JT: Fiction has always been my interest as an artist – the way I see the world and imagine its stories is through fiction. So I’ll take you through the timeline. After that two-week trip, I knew I wanted to make a film about these kids. Eventually I found funding for a documentary through [alma mater] Dartmouth’s Lombard Fellowship. I had noticed up until then that many films about children in villages were these sort of tear-jerking, sensationalist documentaries, but that was quite different from my experience. These kids recognize obstacles and challenges in their village, but look at them with so much determination and optimism that I wanted to show that in the doc. I wanted to show them joking and laughing normally, which we did. What I think is powerful is that we show them having these laughs, yet later they’re studying for school by candlelight. I also think that’s why we were nominated for the Student Academy Award in 2011. It wasn’t until we were already shooting the documentary that I heard about this tradition of early marriage…
SM: Are there major differences you’ve noticed in this move from a documentary format to a fiction format?
JT: What I wanted to do was capture the emotions of the story and really put people in the shoes of the characters. In the shoes of Coumba, the frustrated first-generation student who wants to move into the modern world but is stuck in traditionalism. In the shoes of [Coumba’s love interest] Amady. I wanted you to feel the frustration and the isolation that they feel; the amazing feeling that comes with being a student at school, only to come home and not really be a part of your family anymore. Likewise, I wanted you to feel what Mother [Mboural Dia] and Father [Mouhamed Diallo] are feeling, or how the brother [Sileye, played by Alpha Dia] is feeling about the early marriage thing. And I wanted to get across the feeling of their village. I’m sure there are plenty of documentary filmmakers who could get those feelings across in some other way, but for me – having made short fiction films in Dartmouth – there was no doubt that fiction was the best tool to capture these things.
SM: How did you manage to secure funding for a first feature after your documentary came out?
JT: After we got the Lombard, I submitted [This is Us] to a lot of film festivals, but we didn’t get in anywhere. The way it was made was not very conventional. Kodak had donated some flip-cameras for the shoot, and the students had actually shot parts of it…it was important to me that the film was unconventional in that way. So I thought that was it and that I was done with my Senegal project and that, even though I wanted to keep in touch with the students and teachers for years to come, I was ready to move on to another film. I had it in the back of my mind that this could make an amazing feature. But I’m a storyteller, so I was already getting another project ready to go. It was going to be an ultra-low-budget narrative fiction to be shot in New York. Then, in the winter of 2011, beginning of 2012, we got the nomination for Student Academy Award, and I knew that could help us generate momentum for a project. So I contacted Chris Collins, our cinematographer, who I went to high school with. He had been watching the documentary in progress and had told me to call him if I ever got started on the next project. Since we were sponsored by a non-profit, he had the idea to try and get our equipment for free, just as we had when Kodak donated.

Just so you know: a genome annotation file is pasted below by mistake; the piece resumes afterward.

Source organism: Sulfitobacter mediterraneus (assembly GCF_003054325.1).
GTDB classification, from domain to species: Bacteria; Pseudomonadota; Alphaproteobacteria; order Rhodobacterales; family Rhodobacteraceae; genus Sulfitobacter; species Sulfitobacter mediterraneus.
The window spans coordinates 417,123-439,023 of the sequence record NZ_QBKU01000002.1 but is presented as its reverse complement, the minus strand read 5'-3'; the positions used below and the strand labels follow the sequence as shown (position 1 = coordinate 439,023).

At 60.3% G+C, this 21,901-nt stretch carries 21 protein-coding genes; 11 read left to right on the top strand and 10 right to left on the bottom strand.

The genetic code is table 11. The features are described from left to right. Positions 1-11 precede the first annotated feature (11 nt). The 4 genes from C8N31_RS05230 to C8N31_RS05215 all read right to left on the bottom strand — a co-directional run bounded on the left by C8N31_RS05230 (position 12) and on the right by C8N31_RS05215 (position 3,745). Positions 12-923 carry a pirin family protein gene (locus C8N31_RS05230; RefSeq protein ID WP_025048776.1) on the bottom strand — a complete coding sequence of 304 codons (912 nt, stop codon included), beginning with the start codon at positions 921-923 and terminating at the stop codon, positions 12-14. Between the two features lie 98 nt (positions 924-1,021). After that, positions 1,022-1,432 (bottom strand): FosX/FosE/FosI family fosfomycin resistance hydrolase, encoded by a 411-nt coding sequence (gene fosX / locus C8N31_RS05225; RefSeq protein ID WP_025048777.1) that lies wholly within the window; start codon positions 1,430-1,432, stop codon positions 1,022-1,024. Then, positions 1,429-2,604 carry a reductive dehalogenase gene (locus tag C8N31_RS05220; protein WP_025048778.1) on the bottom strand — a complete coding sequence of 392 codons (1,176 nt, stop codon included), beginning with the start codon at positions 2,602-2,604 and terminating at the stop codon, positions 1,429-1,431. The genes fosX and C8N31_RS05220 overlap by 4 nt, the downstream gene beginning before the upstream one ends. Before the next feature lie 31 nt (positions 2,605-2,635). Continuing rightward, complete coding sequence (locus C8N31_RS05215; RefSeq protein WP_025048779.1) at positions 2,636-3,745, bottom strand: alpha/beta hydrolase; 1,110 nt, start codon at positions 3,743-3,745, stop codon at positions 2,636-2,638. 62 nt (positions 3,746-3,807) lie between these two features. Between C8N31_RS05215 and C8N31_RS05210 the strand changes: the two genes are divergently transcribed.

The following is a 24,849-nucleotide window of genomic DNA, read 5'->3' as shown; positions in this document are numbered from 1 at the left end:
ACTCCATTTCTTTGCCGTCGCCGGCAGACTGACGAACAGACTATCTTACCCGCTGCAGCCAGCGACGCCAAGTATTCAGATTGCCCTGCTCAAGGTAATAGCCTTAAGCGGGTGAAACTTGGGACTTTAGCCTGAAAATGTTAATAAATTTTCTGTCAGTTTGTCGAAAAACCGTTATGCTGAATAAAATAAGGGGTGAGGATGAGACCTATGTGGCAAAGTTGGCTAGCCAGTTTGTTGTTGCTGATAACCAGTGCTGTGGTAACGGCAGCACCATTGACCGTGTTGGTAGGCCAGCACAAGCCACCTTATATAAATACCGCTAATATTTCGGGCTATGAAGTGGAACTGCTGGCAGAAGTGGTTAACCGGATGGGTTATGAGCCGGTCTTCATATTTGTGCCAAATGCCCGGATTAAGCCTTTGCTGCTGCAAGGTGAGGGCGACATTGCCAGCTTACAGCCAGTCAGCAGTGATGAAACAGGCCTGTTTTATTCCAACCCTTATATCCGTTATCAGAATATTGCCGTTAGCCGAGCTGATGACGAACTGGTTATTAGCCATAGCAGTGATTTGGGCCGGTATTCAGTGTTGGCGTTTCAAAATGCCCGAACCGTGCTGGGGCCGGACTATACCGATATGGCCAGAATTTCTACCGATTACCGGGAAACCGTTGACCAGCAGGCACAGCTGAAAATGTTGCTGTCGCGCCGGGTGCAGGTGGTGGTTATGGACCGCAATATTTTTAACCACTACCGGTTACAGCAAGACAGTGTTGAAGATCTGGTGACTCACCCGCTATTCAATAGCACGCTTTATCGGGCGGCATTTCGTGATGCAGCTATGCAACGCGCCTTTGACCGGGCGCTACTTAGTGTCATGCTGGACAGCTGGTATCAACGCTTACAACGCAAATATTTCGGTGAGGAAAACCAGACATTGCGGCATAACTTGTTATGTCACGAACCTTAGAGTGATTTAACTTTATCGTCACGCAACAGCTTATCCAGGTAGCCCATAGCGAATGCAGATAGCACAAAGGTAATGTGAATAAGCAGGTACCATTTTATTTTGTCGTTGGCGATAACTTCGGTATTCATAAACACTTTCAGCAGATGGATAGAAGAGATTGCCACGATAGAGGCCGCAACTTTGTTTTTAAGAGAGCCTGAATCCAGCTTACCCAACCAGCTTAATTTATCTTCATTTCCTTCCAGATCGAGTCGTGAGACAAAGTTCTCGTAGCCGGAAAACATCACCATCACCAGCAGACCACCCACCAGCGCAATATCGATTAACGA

SM: I can imagine finding money under non-profit sponsorship for equipment would not be easy.
JT: *Laughs* That’s right. But we knew that, since we were non-profit, it could be used as a high-level tax deduction. So Chris got to work on that, and I began meeting with investors to raise a bit of private equity. That was successful, though we had a very limited amount of time to raise the funds. We heard about the nomination in ’11, and we knew that Coumba and Amady and their friends in the village – who have all since moved away – were only going to be there for that final summer in 2012. So we HAD to have the money by summertime, and it was already February or March when we started fundraising. Chris managed to get the sponsorships and I raised some money through private donations, but not enough, and we didn’t Kickstart or crowdsource. I had also applied to some big film schools and I was accepted to one around this time. I had saved up some money for grad school thinking that was what I might want to do. I labored over the risk of spending that money when I could have bought perhaps three years of training and practice. But I knew I had to make this film.
SM: How early into the filmmaking process on this feature-length work did you know what you wanted it to look and feel like, as you described above?
JT: Artistically, I already had a vision for the film when we began. I had made enough films at Dartmouth that I knew how to string them together well. Our DP Chris had already been out in Los Angeles working for a few years, and our Jack-of-all-Trades guy, Luke Hanlein, who went to college with Chris, had been working as well. Basically, they kicked my ass out [on set]; I went in as an amateur.
SM: Did they help you to get more technically literate?